Nicholas Carr ä 7 free download

The best selling author of The Big Switch returns with an explosive look at technology’s effect on the mind “Is Google making us stupid?” When Nicholas Carr posed that uestion in a celebrated Atlantic Monthly cover story he tapped into a well of anxiety about how the Internet is changing us He also crystallized one of the most I got this email What the hell I thought I could do with a bigger penis So I replied to the email Sent them money What a mistake The process worked – only too well Now I couldn’t leave the house any no clothes were bulky enough I did not wish to suffer the indignity of being pursued down the street by insulting children so I had to resign from my job I was in a real pickle Fortunately I saw an ad on the internet saying that I could make £2500 per month tax free from the privacy of my bedroom by doing absolutely nothing It seemed too good to be true but I thought what the hell You won’t believe me but that turned out to be true too so I didn't need a job and I could get all my groceries delivered But I needed money than that to pay for the reverse operation I wanted my old penis back As luck would have it I got another email from a bank manager in Benin which is in West Africa I won’t bore you with the details but it was a relatively simple banking transaction I really don’t know why the Bank of West Africa guys couldn’t do it for themselves but anyway what do I care – I’m now rich After the operation it’s going to be great I’ll definitely be dating some of these hot women who live one third of a mile away from my very house and are waiting for me to contact them – I see their alluring pictures wherever I go on the internet I must live in a really great area for hot women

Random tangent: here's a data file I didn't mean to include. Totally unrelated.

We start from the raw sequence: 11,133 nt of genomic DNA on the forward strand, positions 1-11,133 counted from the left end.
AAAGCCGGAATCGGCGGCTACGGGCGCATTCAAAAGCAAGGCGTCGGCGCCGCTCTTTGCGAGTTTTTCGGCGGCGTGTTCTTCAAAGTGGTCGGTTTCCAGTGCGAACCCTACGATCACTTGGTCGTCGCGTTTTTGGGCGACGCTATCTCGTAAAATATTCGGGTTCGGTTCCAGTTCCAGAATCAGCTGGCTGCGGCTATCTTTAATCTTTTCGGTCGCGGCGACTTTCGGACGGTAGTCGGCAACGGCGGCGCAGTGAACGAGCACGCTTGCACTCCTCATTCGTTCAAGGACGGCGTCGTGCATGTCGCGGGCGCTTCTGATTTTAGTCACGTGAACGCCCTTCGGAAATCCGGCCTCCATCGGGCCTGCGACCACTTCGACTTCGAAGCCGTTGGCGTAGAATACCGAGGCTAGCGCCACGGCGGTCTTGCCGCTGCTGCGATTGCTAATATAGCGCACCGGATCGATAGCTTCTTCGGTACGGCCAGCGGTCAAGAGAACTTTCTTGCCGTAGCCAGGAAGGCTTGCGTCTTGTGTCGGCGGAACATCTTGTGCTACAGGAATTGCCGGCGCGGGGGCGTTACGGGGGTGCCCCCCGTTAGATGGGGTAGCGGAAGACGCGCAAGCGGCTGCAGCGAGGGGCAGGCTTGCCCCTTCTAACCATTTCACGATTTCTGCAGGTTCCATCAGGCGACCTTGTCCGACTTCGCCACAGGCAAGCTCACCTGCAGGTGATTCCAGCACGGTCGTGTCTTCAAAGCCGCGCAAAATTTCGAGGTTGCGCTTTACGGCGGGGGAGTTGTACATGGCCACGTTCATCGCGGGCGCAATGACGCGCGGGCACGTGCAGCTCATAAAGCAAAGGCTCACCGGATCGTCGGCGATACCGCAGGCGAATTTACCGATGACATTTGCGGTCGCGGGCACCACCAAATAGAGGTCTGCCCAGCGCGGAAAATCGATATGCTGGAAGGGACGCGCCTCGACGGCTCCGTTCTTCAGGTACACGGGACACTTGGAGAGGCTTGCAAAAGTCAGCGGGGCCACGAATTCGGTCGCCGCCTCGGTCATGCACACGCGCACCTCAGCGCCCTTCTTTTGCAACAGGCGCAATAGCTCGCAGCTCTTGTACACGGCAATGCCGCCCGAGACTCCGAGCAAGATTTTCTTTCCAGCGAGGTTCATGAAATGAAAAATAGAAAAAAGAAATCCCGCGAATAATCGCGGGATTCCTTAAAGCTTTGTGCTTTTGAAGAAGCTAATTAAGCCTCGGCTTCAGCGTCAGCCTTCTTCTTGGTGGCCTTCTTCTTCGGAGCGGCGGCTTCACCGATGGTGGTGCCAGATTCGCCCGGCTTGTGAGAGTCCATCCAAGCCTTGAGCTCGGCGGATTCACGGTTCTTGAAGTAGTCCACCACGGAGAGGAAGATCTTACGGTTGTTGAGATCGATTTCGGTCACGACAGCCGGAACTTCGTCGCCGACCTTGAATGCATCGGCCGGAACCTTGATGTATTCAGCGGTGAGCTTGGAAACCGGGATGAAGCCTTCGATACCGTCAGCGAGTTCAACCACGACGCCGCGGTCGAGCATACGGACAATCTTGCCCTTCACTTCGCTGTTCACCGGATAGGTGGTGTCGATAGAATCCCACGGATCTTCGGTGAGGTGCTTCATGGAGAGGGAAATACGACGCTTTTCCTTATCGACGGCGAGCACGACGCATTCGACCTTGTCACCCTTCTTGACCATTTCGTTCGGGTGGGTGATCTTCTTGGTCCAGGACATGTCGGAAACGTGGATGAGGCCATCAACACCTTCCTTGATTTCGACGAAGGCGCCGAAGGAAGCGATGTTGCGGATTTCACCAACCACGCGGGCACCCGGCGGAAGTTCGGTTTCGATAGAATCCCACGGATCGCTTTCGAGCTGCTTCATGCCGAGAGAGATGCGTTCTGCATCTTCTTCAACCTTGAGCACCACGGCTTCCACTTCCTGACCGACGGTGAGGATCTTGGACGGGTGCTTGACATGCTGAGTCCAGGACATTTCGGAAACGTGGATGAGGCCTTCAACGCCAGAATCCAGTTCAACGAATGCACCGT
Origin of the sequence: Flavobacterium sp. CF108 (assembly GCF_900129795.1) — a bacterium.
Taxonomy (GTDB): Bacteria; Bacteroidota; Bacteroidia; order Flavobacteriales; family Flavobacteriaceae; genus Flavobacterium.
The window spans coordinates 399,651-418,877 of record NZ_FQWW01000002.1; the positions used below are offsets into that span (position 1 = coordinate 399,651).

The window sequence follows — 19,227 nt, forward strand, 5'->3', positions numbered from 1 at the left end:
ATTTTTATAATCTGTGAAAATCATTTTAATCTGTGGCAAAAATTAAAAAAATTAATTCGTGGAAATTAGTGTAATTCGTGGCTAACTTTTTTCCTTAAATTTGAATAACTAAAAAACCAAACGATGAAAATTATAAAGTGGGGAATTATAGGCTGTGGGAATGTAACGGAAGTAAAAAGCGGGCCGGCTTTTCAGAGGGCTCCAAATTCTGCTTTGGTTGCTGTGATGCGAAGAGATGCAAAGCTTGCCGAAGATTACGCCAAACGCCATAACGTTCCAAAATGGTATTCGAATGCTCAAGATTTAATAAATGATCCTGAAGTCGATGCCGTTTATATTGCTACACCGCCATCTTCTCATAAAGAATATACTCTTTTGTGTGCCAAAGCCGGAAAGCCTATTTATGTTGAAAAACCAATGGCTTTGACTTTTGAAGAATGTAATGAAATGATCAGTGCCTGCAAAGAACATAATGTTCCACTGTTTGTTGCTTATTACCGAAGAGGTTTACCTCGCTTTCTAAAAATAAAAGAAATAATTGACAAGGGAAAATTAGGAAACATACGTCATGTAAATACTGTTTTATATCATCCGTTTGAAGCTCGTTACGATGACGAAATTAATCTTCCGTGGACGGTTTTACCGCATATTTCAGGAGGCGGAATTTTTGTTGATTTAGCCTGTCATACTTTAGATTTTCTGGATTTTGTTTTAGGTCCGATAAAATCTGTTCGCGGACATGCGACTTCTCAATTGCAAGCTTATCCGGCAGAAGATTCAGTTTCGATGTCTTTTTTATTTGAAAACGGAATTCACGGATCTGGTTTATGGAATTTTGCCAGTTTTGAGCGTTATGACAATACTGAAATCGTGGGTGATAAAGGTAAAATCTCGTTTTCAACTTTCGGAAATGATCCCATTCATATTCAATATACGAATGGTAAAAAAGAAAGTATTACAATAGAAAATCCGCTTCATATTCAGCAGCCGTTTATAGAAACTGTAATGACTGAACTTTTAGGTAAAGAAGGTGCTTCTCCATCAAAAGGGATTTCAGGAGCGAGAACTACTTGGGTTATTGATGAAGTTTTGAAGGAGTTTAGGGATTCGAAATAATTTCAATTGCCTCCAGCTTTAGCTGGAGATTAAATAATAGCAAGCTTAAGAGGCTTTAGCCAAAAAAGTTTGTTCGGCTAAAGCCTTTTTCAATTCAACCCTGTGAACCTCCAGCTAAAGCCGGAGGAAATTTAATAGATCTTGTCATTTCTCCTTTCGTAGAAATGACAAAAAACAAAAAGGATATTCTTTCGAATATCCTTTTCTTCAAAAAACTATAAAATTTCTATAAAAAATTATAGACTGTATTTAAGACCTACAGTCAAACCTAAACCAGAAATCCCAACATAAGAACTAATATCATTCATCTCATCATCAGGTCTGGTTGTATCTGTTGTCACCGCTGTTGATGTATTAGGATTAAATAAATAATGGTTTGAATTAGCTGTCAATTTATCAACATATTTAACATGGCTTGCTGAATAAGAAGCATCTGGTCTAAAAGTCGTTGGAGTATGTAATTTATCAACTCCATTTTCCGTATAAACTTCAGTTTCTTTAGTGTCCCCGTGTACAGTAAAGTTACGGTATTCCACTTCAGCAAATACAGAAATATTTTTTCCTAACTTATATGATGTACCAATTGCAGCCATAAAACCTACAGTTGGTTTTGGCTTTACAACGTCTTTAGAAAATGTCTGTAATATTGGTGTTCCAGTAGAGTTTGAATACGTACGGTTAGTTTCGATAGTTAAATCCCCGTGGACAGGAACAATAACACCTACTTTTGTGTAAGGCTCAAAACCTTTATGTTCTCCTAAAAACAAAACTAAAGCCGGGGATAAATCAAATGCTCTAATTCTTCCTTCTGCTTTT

• Hardcover
  • 276
  • The Shallows: What the Internet is Doing to Our Brains
  • Nicholas Carr
  • English
  • 18 November 2020
  • 9780393072228

About the Author: Nicholas Carr

Nicholas Carr is the author of the Pulitzer What the PDF ✓ Prize finalist The Shallows the best selling The Big Switch and Does IT Matter? His acclaimed new book The The Shallows: PDF/EPUB or Glass Cage Automation and Us examines the personal and social conseuences of our ever growing dependence on computers and software Former executive editor of the Harvard Business Review Shallows: What the Kindle Ï he has written for The Atlantic New York Times Wall.



10 thoughts on “The Shallows: What the Internet is Doing to Our Brains

  1. says: